Capitol to Courthouse Florida Insurance Report–Thursday, October 16, 2014
Oct 16, 2014
To go directly to the section of your choice, click on a hyperlink below. Other hyperlinks to meeting information, bills and news are noted in bold type.
- 9:00 a.m.–Florida Division of Workers’ Compensation (“DWC”) Proposed Rule Hearing; Tallahassee, Florida. Repeal is proposed for Rule 69L-6.026, entitled “Periodic Reports,” which requires employers issued Stop Work Orders with an assessed penalty exceeding $50,000 to file quarterly compliance reports with the DWC. Since the law has been repealed, the Rule is now unnecessary. To view the hearing notice, click here.
- 9:30 a.m.–DWC Rule Development Workshop; Tallahassee, Florida. Proposed Rule 69L-6.029, “Employer Worksites,” would implement Chapter 2014-109, Laws of Florida, which amended s. 440.107, F.S. Under the new law, an employer now has 10 business days instead of five to produce business records following a written request from the Florida Department of Financial Services, or be subject to a Stop Work Order. To view the Workshop notice, click here.
Palm Beach County’s school board is taking Florida’s insurance commissioner to court – and asking a judge to declare part of the state’s Personal Injury Protection auto insurance law unconstitutional, Charles Elmore reports for the Palm Beach Post.
A judge previously found that a South Florida city improperly delegated its responsibilities to a private company in issuing a red light camera citation. The three-judge appeals court panel agreed, saying Florida law doesn’t authorize a private company to issue citations. The Sun-Sentinel’s Michael Turnbell reports.
Florida’s state fraud investigators have finally caught their number one target on the top 10 most wanted for the state’s Division of Insurance Fraud under the Department of Financial Services, Insurance Business America reports.
Florida’s Operation Sledgehammer nets three in the latest in a series of federal and state charges that have been part of a four-year investigation into a massive staged automobile accident/fraudulent chiropractic clinic scheme based in Palm Beach and Miami-Dade counties, InsuranceNewsNet.com reports.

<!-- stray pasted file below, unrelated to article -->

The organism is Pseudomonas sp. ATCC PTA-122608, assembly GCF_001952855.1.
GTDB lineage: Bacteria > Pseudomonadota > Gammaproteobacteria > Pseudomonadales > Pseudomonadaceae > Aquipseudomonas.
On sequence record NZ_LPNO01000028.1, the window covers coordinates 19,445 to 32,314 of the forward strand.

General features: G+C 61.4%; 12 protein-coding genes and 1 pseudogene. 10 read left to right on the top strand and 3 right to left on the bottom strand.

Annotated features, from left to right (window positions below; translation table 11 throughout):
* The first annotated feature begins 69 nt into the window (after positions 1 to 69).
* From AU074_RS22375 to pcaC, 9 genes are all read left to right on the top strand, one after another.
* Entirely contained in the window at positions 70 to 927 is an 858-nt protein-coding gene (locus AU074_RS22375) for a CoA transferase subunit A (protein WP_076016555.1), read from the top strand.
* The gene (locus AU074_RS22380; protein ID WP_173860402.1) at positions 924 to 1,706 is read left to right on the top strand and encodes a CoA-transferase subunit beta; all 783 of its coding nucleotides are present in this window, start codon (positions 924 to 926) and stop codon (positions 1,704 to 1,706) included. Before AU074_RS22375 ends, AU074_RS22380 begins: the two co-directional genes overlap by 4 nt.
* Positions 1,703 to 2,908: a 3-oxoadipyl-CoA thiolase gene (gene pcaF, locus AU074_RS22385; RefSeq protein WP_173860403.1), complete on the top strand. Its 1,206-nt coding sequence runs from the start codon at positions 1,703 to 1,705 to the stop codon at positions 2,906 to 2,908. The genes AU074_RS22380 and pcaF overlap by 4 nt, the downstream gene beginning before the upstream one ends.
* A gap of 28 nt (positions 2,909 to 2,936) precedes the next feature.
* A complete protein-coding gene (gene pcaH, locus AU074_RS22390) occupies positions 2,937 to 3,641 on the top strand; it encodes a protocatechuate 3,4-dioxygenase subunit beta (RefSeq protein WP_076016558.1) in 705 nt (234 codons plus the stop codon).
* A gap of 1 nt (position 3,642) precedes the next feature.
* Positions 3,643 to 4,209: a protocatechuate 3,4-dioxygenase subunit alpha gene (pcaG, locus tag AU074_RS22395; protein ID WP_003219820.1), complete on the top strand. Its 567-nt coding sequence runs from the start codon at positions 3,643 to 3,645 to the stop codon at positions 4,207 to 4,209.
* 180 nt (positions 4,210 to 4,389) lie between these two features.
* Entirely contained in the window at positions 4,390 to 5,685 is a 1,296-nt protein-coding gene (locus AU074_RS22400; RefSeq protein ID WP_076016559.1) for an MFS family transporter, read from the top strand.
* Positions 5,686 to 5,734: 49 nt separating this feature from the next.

Florida’s workers’ compensation insurers rating agency says its request for a 3.3 decrease in rates reflects a stable market, although it cautioned that pending court cases could severely impact the state’s system, Michael Adams reports for Insurance Journal.
A judge has ruled in favor of Volusia County in a family’s lawsuit over the death of their 4-year-old son who was fatally struck by a pickup truck on Daytona Beach, Associated Press reports via Insurance Journal.
It was probably the most attention-grabbing start of a debate in modern political history, SaintPetersBlog.com’s Phil Ammann reports.
- Scott, Crist debate gets off to bizarre start
- Charlie Crist, Rick Scott and a fan in one of the most bizarre debate moments ever (Video)
- Fangate: Cause, effect of Crist, Scott debate delay disputed (Video)
- Fangate! The transcript of the weirdest start to a Florida gubernatorial debate
- More mockery for Florida on “fangate”
- Gelber: Debate sponsors agreed to the fan
- Charlie Crist’s Fan Blows A Quick Money Pitch
- Fact-checking the second Crist vs. Scott debate
So far, just over 6 percent of Republicans have returned their absentee ballots, compared to 4 percent of Democrats, Matt Dixon reports on Scripps’ “Political Fix Florida” blog.
Miami-Dade County’s law aimed at curbing absentee-ballot fraud has withstood a first big legal challenge, the Miami Herald’s David Ovalle reports via the “Naked Politics” blog.
Florida TaxWatch noted on Wednesday that legislators will have a small surplus — $336.2 million — in the 2015 Session. While this is the fourth year in a row there was a surplus, the projected surplus is less than half of what it was this year. Kevin Derby reports for SunshineStateNews.com.
Florida residents have a new safeguard in the form of a state law requiring companies and government agencies to protect individuals’ personal information stored electronically. Dave Hodges reports for the Tallahassee Democrat.
Cornell University Provost Kent Fuchs was selected quickly, and with little comment on Wednesday to lead the University of Florida’s efforts to improve its national academic reputation, FlaglerLive.com reports.
Six weeks after the city was hit with a federal civil rights lawsuit alleging its 2-year-old residential rental inspection program is unconstitutional, city commissioners have approved a change to the city code governing that program, Eileen Zaffiro-Kean reports for the Daytona Beach News-Journal.
A state judge signed an order temporarily blocking ash from the incineration of a Texas Ebola victim’s belongings to be disposed of at a southwest Louisiana site, the Associated Press reports via Insurance Journal.
Massachusetts Governor Deval Patrick has signed into law a bill that would require the Massachusetts Property Insurance Underwriting Association – also known as the Massachusetts FAIR Plan – to have liability coverage included in its Non-Owner Occupied Dwelling policy for certain residential units, Insurance Journal reports.
The Maryland court system is launching an electronic case management system to eventually enable people statewide to file and view court documents on their computers, the Associated Press reports via Insurance Journal.
Some federally funded highway guardrail heads have apparently malfunctioned, in essence turning the rails into spears when cars hit them and injuring people instead of cushioning the blow, the New York Times reports via Advisen.com.
To unsubscribe from this newsletter, please send an e-mail to Brooke Ellis at firstname.lastname@example.org.